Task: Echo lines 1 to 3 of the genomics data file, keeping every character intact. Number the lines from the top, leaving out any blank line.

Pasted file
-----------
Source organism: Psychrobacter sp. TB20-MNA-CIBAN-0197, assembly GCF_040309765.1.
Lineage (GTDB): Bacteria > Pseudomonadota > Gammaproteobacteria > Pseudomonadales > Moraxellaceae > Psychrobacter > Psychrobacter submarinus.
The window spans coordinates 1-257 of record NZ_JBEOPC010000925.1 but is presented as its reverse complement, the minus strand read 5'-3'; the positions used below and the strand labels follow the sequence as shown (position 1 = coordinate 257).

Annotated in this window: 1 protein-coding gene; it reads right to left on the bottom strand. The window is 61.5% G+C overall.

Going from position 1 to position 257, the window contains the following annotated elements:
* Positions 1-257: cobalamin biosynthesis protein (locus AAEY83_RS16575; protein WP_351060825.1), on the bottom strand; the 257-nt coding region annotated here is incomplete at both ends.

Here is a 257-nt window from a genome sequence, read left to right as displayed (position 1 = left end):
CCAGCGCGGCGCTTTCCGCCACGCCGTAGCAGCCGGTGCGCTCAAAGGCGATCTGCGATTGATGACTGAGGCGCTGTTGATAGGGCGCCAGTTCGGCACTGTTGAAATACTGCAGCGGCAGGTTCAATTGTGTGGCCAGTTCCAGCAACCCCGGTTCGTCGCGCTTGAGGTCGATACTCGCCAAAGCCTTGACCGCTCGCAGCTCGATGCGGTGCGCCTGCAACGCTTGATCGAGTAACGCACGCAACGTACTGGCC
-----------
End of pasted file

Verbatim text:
Source organism: Psychrobacter sp. TB20-MNA-CIBAN-0197, assembly GCF_040309765.1.
Lineage (GTDB): Bacteria > Pseudomonadota > Gammaproteobacteria > Pseudomonadales > Moraxellaceae > Psychrobacter > Psychrobacter submarinus.
The window spans coordinates 1-257 of record NZ_JBEOPC010000925.1 but is presented as its reverse complement, the minus strand read 5'-3'; the positions used below and the strand labels follow the sequence as shown (position 1 = coordinate 257).